U.S. Supreme Court Leeper v. Texas, 139 U.S. 462 (1891)
Leeper v. Texas
Argued December 17-18, 1890
Decided March 30, 1891
139 U.S. 462
ERROR TO THE COURT OF APPEALS
OF THE STATE OF TEXAS
It must be regarded as settled that a petition for a writ of error forms no part of the record upon which action here is taken.
To give this Court jurisdiction to review the judgment of a state court
under section 709 of the Revised Statutes because of the denial by the state court of any right, title, privilege or immunity claimed under the Constitution or any treaty or statute of the United States, it must appear on the record that such title, right, privilege, or immunity was specially set up or claimed at the proper time and in the proper way.
Whether statutes of a legislature of a state have been duly enacted in accordance with the requirements of the constitution of such state is not a federal question, and the decision of state courts as to what are the laws of the state is binding upon the courts of the United States.
By the Fourteenth Amendment, the powers of states in dealing with crime within their borders are not limited, except that no state can deprive particular persons or classes of persons of equal and impartial justice under the law, that law in its regular course of administration through courts of justice is due process, and when secured by the law of the state, the constitutional requirement is satisfied, and that due process is so secured by laws operating on all alike, and not subjecting the individual to the arbitrary exercise of the powers of government unrestrained by the established principles of private right and distributive justice.
Plaintiffs in error were arraigned in the District Court of Coryell County, Texas, upon an indictment reading as follows:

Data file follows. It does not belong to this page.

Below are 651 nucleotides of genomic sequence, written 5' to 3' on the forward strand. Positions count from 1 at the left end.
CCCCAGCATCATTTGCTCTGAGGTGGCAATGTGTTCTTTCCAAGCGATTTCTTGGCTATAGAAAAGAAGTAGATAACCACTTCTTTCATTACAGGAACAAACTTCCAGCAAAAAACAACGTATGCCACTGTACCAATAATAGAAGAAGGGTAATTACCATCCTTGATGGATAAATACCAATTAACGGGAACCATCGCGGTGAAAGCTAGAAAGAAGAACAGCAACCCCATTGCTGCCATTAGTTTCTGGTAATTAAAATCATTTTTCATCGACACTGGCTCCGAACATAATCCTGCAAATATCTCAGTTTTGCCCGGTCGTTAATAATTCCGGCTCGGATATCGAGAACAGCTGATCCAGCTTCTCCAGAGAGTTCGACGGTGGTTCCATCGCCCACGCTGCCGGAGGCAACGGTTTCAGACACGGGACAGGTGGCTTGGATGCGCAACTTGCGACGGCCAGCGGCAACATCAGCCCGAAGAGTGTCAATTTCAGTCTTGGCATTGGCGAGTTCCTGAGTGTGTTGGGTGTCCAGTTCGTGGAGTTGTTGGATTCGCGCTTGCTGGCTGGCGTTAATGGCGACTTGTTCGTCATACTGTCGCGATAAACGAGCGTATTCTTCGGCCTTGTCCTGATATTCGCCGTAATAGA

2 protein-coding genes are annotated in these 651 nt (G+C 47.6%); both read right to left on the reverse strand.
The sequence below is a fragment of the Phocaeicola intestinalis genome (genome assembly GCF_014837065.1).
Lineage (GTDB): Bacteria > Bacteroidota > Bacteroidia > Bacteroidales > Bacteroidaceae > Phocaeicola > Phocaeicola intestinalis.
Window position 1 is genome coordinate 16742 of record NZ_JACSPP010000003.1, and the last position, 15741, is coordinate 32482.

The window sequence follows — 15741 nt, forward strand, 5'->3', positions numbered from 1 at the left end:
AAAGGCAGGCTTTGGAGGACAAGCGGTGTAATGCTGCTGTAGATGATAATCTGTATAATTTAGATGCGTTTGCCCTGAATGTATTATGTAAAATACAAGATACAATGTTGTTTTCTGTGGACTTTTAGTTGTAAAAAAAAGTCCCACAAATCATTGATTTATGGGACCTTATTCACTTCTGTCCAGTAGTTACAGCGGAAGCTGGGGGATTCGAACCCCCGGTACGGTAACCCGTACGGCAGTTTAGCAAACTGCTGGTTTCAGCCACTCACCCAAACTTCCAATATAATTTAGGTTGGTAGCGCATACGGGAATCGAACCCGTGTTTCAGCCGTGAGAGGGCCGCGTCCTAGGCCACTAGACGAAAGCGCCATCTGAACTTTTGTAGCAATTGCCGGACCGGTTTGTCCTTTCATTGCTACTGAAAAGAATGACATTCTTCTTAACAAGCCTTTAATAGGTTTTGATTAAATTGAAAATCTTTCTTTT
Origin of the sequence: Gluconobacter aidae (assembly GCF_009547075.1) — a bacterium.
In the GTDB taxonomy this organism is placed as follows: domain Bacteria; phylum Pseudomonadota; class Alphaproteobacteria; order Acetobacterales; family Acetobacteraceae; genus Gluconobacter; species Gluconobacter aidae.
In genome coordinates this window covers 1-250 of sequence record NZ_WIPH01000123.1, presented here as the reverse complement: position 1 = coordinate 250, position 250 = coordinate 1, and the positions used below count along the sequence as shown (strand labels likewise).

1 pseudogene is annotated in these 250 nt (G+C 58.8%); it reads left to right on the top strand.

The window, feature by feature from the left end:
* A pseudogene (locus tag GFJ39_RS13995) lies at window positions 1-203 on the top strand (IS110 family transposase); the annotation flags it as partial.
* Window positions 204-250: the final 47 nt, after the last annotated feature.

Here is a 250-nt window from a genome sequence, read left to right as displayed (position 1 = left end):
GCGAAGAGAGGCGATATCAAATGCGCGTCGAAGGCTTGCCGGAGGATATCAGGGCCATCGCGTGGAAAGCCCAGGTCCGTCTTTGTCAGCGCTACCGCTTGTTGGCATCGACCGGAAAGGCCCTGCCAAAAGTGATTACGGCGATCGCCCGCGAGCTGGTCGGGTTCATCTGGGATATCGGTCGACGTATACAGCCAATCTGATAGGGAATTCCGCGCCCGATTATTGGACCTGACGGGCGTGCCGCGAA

"In the name and by the authority of the State of Texas, the grand jurors for the County of Coryell, state aforesaid, duly organized as such at the January term, A.D. 1890, of the district court for said county, upon their oaths in said court present that Jim Leeper and Ed. Powell, on or about the 17th day of December, A.D. one thousand eight hundred and eighty-nine, in the County of Coryell and State of Texas, did then and there, with malice aforethought, kill and murder J. T. Mathis, by then and there shooting him, the said J. T. Mathis, with a pistol, contrary to law and against the peace and dignity of the state,"
and severally pleaded not guilty.
The cause being called for trial, the defendants made an application for a continuance, which was overruled, whereupon trial was had before a jury duly empanelled, which found each of the defendants guilty of murder and assessed his punishment at death, and judgment was entered accordingly. No motion to quash the indictment was made nor objection raised thereto in the progress of the trial. But exceptions were taken to the action of the district court in overruling the application of defendants for a continuance,
in refusing to quash a special venire issued in the case, in the admission of testimony of other distinct offenses committed near the scene of the murder and immediately afterwards, in the admission of testimony that upon an inspection of the body of one of the defendants after he had been arrested, his shirt having been taken off by the jailer, marks or bruises were found thereon, indicating that he had been struck one or more blows, which tended to corroborate the testimony of one of the witnesses, and to the failure of the court to charge in relation to murder in the second degree. Defendants moved for a new trial on the ground of error in these rulings, and also because one of the jurors was not qualified as such under the laws of Texas in that he was not a freeholder in the State of Texas, although he had assumed to be such on his voir dire, and the fact was not discovered until after the trial, wherefore it was claimed defendants had not had a trial in accordance with law, and because the verdict was contrary to the law and the evidence. The motion for a new trial having been overruled, the cause was taken by appeal to the Court of Appeals of the State of Texas, and errors therein assigned raising the same points as on the motion for new trial, and error in the action of the court in overruling that motion. The cause was submitted to the Court of Appeals on oral arguments and briefs and the judgment affirmed, the opinion being delivered by Judge Willson. A rehearing was afterwards applied for and the application heard on oral arguments and briefs, and overruled. An opinion was delivered on this motion by Judge Willson, and a dissenting opinion by Judge Hurt, who concurred in the views of the majority except upon the question of the disqualification of the juror. These opinions are transmitted as part of the record.